Saffron is more than just a dietary spice. It’s been used in traditional medicine for centuries, and research suggests it may have modern applications for the treatment of ADHD.

Attention deficit hyperactivity disorder (ADHD) is one of the most common neurodevelopmental conditions seen in children. It features symptoms of hyperactivity, inattention, and impulsivity that can affect interpersonal relationships and daily function.

Many people diagnosed with ADHD, including adults, benefit from medications that help reduce symptoms and improve focus.

A growing body of research suggests some of those benefits may also be possible through the use of the natural spice, saffron.

To date, there haven’t been any large-scale studies showing that saffron can effectively reduce ADHD symptoms.

That doesn’t mean saffron is ineffective in ADHD, though. A number of smaller studies suggest saffron holds promise as a solo therapy and as a complementary therapy to enhance the benefits of typical ADHD medications such as methylphenidate.

Methylphenidate, known by the brand names like Ritalin and Concerta, is one of the most commonly prescribed medications for the treatment of ADHD. It belongs to a class of drugs called central nervous system stimulants, which work by regulating chemicals in your brain thought to underlie ADHD symptoms.

In 2019, a landmark pilot study brought saffron versus methylphenidate to the attention of the ADHD community. Researchers found that 20–30 mg of saffron a day for a period of 6 weeks was comparable to treatment with methylphenidate for symptoms of both inattention and hyperactivity.

Since that time, more research has emerged supporting the benefits of saffron for ADHD.

A 2022 study found saffron was more effective than methylphenidate for reducing ADHD symptoms of hyperactivity, though methylphenidate was more effective for inattention symptoms.

Both therapies improved the number of hours slept among participants, which is a common challenge in ADHD, but only saffron helped with falling asleep.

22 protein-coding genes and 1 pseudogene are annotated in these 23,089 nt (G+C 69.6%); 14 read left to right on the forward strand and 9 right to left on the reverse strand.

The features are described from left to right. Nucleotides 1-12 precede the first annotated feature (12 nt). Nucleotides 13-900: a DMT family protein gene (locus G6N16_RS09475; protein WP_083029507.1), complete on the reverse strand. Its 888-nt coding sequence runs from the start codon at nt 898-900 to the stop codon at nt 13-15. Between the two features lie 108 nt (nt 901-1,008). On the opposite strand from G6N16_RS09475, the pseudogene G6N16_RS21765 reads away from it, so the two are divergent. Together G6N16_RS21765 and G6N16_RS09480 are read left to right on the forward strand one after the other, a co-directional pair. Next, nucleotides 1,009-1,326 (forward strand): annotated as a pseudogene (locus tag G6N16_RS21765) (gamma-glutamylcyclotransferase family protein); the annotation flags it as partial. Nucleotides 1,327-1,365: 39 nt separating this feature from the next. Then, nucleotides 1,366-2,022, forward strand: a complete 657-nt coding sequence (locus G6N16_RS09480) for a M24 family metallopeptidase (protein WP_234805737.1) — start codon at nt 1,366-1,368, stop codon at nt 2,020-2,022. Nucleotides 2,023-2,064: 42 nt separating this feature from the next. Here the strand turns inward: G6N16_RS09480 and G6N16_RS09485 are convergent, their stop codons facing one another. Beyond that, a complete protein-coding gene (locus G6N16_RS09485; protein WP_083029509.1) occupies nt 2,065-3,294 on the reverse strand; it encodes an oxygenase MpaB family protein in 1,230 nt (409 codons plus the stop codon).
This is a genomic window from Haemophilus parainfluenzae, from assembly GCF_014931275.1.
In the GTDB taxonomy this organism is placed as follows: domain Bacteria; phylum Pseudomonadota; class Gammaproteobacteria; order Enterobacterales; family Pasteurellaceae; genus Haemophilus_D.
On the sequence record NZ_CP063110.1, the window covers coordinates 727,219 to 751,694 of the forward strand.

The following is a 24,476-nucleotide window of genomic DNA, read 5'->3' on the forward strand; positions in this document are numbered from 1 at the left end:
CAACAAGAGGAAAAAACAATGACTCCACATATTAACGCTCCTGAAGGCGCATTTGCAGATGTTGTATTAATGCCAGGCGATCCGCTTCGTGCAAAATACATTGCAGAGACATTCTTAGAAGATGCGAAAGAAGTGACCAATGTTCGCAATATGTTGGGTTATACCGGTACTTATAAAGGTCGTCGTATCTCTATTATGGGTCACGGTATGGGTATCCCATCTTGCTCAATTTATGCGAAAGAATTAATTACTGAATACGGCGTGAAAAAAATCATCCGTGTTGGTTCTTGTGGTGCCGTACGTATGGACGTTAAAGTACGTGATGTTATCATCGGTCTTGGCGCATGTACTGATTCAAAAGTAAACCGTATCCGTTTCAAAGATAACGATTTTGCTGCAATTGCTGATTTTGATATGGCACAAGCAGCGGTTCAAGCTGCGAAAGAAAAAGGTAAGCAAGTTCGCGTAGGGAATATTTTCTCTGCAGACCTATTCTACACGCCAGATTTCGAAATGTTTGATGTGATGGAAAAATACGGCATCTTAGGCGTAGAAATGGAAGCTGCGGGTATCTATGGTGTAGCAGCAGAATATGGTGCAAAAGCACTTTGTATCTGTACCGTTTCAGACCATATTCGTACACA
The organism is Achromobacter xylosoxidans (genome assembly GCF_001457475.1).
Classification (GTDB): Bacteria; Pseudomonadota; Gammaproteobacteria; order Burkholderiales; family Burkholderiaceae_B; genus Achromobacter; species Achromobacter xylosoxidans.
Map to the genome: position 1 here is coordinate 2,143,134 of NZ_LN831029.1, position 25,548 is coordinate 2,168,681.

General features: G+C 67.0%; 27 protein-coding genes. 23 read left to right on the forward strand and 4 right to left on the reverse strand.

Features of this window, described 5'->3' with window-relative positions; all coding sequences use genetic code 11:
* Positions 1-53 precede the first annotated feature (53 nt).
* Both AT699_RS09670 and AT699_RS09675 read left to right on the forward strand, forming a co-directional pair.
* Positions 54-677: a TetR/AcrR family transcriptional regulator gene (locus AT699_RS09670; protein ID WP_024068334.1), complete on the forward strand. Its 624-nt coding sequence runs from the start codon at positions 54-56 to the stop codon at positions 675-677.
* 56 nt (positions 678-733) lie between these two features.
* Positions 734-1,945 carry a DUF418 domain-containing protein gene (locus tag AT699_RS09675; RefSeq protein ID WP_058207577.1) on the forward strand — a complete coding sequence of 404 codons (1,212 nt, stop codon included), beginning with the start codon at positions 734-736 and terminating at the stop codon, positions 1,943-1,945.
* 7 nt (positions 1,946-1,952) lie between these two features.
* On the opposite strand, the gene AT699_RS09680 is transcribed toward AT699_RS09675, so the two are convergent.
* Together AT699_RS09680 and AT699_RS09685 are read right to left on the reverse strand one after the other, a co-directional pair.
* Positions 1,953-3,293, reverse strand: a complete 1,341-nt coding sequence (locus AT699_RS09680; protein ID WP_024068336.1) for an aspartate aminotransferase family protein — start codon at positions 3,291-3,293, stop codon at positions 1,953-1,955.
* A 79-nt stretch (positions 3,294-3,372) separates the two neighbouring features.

When saffron and methylphenidate were used together in a 2021 clinical trial, the combination was found to be more effective than the use of methylphenidate alone.

These findings were supported by a 2022 clinical trial, which also found that saffron and methylphenidate were a superior combination.

Despite these promising findings, more large-scale research on saffron for ADHD is needed. All of the current studies involved small participant groups of fewer than 100 people.

The exact mechanisms behind why saffron may work in ADHD aren’t clear, but it may come down to neurotransmitters associated with ADHD and the spice’s neuroprotective features.

Imbalances in certain neurotransmitters are thought to play an important role in ADHD and lay the foundation for why stimulant medications are effective. One way saffron may work as a therapeutic agent is by stimulating chemicals in your brain, such as glutamate and dopamine, similarly to how methylphenidate does.

How saffron protects neurological function might also factor in.

A review from 2022 explains that saffron has consistently been shown to have protective effects against neurological disorders. Many of these benefits stem from the spice’s anti-inflammatory and antioxidant properties that help combat oxidative stress and inflammation.

Oxidative stress is a state of imbalance in your body, where highly reactive molecules called “free radicals” outnumber antioxidants, the substances that help regulate them. Oxidative stress causes damage at the cellular level and can contribute to many disease processes.

According to a 2018 review, using antioxidants such as saffron for ADHD therapy could protect against damage to neurons that may be involved in neurodevelopmental disorders.

As an experimental therapy, there’s no universal dosage for saffron in ADHD. Dietary supplement recommendations vary depending on the supplier and may be as high as 100 mg by mouth, daily.

The 2019 landmark study found that 20–30 mg daily among children ages 6 years to 17 years was effective for symptoms of inattention and hyperactivity as soon as 3 weeks.

The 2022 clinical trial adding saffron to methylphenidate therapy used 15 mg of saffron twice daily for 6 weeks.

Saffron can be purchased in powder form, capsules, or in threads, the hand-picked, dried stigmas of the Crocus sativus flower.

When taken at the recommended dosage, the safety margin of saffron appears to be high, though more research in humans is needed.

Side effects noted with saffron use include:

  • vomiting
  • vertigo
  • dizziness
  • appetite loss
  • headache
  • bloody urine
  • nausea
  • allergic reaction

Saffron should be used with caution in pregnant people, since it can cause uterine stimulation. It’s best to consult with a healthcare professional before taking saffron for ADHD.

Saffron for ADHD is an emerging field of research, but evidence is promising. Saffron may help stimulate chemicals in the brain that underlie ADHD, and its anti-inflammatory and antioxidant properties may help protect neurological function.

Because not much is known about the proper dosage of saffron specifically for ADHD treatment, speaking with a doctor can help you develop a safe therapeutic plan for incorporating this spice.